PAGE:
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Economy Briefs: IMF chief raises possibility of Greece’s euro exit

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PARIS — The head of the International Monetary Fund on Tuesday raised the possibility that Greece could leave the eurozone in an orderly fashion.

"If the country's budgetary commitments are not honored, there are appropriate revisions to do, which means either supplementary financing and additional time or mechanisms for an exit, which in this case must be an orderly exit," Christine Lagarde said in an interview with France 24.

"It is something that would be extremely expensive and would pose great risks but it is part of options that we must technically consider," she said.

She spoke as political leaders in Greece said the country was facing new elections as they had failed to agree on a governing coalition in crunch talks following May 6 inconclusive polls.

Observers say that new elections in Greece will likely hand more parliament seats to anti-austerity parties and could push Greece out of the eurozone.

"They have undertaken important reforms, they have made a certain number of sacrifices," Ms. Lagarde said. "To throw all of this away because of profound political disagreements, it's really a shame for the Greek people."

ENGLAND

Ex-tabloid editor decries phone-hacking charges

LONDON — Ex-News of the World editor Rebekah Brooks says she is baffled by the decision to charge her in Britain's phone-hacking scandal, calling the move a waste of public money.

Mrs. Brooks, her husband and four others were charged Tuesday over alleged attempts to conceal evidence of phone hacking, the first prosecutions since police reopened inquiries almost 18 months ago into tabloid wrongdoing.

Mrs. Brooks said that people will eventually see the charges as just "an expensive sideshow."

NEW YORK

Cardinal Health ends DEA inquiry with settlement

NEW YORK — Pharmaceutical wholesaler Cardinal Health Inc. said Tuesday one of its Florida facilities will be barred from shipping controlled substances for two years under a settlement with federal authorities over alleged ineffective controls.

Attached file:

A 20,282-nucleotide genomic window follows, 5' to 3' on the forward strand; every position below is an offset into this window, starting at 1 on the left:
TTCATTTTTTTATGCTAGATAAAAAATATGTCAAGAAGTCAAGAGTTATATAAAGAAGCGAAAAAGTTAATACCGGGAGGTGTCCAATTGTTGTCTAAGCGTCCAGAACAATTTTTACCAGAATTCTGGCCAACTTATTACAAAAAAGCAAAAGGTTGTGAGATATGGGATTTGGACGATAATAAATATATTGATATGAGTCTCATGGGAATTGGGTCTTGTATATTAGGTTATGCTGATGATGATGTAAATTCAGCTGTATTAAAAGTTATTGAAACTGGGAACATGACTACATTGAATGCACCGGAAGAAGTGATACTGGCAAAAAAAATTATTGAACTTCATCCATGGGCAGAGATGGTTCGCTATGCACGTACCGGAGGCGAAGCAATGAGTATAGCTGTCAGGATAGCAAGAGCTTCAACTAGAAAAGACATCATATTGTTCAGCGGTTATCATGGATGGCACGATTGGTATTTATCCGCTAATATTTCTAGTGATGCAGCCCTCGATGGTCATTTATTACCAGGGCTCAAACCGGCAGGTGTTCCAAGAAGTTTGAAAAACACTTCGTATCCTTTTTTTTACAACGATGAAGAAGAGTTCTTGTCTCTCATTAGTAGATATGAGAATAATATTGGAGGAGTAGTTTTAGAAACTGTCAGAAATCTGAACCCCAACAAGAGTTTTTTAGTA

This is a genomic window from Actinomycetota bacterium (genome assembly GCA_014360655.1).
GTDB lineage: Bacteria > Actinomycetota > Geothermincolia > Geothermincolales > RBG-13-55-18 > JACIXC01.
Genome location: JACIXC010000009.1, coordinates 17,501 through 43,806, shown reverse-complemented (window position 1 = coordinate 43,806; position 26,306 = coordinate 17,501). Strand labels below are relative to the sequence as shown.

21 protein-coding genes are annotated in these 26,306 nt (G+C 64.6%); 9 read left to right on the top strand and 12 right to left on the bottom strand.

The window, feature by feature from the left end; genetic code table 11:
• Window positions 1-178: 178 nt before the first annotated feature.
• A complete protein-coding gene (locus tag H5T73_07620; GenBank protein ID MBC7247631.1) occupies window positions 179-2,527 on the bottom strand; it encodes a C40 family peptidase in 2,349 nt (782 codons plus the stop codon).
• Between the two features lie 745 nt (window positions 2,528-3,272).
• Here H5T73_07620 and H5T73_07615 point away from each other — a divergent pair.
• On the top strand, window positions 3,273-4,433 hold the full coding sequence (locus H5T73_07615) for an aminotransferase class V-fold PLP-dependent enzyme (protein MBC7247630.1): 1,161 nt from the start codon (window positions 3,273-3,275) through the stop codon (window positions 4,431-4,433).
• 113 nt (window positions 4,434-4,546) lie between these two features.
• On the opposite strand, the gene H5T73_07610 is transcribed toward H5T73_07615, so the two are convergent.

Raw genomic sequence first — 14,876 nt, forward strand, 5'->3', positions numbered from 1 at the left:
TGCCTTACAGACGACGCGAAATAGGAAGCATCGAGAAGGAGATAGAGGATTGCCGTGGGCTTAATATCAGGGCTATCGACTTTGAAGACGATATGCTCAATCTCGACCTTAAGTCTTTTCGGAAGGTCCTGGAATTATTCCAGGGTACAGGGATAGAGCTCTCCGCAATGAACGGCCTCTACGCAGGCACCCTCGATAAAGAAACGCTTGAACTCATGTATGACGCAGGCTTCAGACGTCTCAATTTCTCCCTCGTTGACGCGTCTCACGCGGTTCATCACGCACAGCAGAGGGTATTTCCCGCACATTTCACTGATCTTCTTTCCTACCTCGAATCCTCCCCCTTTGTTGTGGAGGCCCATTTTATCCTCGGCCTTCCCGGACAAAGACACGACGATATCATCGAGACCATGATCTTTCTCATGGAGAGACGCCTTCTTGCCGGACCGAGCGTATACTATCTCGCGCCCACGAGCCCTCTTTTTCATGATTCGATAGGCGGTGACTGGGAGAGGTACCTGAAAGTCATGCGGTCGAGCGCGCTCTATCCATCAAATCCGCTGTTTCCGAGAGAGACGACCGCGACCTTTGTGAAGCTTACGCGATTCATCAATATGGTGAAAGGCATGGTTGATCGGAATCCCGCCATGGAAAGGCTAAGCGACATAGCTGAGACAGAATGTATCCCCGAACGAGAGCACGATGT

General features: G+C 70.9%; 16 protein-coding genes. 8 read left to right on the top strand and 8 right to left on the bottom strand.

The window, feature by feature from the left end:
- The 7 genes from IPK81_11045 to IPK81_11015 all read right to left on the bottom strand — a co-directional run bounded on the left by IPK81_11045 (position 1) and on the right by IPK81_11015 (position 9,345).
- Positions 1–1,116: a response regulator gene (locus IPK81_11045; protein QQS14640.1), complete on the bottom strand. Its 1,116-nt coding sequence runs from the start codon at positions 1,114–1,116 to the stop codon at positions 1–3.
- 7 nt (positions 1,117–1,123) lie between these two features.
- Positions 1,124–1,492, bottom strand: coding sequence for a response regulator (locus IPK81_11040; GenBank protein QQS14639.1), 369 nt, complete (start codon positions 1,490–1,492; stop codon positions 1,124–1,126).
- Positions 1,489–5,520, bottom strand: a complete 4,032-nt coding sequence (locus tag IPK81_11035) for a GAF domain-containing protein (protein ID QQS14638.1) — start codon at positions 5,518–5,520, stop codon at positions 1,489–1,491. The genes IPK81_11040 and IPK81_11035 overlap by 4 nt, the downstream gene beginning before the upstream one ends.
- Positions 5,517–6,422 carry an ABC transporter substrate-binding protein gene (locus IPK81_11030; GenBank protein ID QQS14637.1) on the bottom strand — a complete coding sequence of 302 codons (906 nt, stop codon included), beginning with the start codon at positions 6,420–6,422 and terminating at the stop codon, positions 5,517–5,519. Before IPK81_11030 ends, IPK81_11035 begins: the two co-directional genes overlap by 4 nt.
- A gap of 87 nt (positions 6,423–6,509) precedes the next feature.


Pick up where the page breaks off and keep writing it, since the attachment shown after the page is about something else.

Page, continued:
The Lakeland, Fla., facility will remain open and other operations will continue under the agreement with the Drug Enforcement Administration. Cardinal Health also intends to improve procedures that are designed to prevent prescription drugs from being abused.

The Dublin, Ohio, company said the DEA is not planning to take further actions against other Cardinal Health facilities.

The DEA said the Cardinal Health distribution center and two Orlando-area CVS Caremark Corp. pharmacies were distributing amounts of the oxycodone that were far in excess of legitimate medical needs. Oxycodone is a powerful painkiller and the active ingredient in drugs like Percocet and OxyContin.

The DEA ordered the facilities shut down in February. Cardinal Health went to court to stop the move, but in March a federal appeals court allowed the DEA's suspension to proceed.

The agency cited the same Cardinal Health facility for failing to prevent illegal distribution of pharmaceuticals in 2008. The company paid $34 million to resolve claims that it did not tell the DEA about suspicious orders for hydrocodone, the main ingredient in painkillers like Vicodin.

Shares of Cardinal Health lost 47 cents to $42.29 in afternoon trading.

PRIVATE EQUITY

Carlyle Group 1Q net income falls, revenue dips

The Carlyle Group LP, which went public earlier this month, said Tuesday that its first-quarter net income fell 30 percent as expenses climbed and revenue fell.

The private equity firm earned $629.2 million for the three months ended March 31, down from $896.2 million, a year earlier.

Pro forma net income for the current period was $299 million, or 93 cents per unit, which takes into account changes related to Carlyle's initial public offering.

Carlyle raised $671 million from its IPO of 30.5 million units, before underwriter commissions and other expenses. The IPO priced at $22, below the range of $23 and $25 given by Carlyle in a filing with the Securities & Exchange Commission.

The company first filed plans to go public in September, a rocky time in the market when many companies with planned offerings were delaying them. But the market's appetite for IPOs has improved since then.

Total quarterly expenses rose to $477.2 million from $360.7 million, while assets under management increased to $159.2 billion from $107.5 billion.

• From wire dispatches and staff reports

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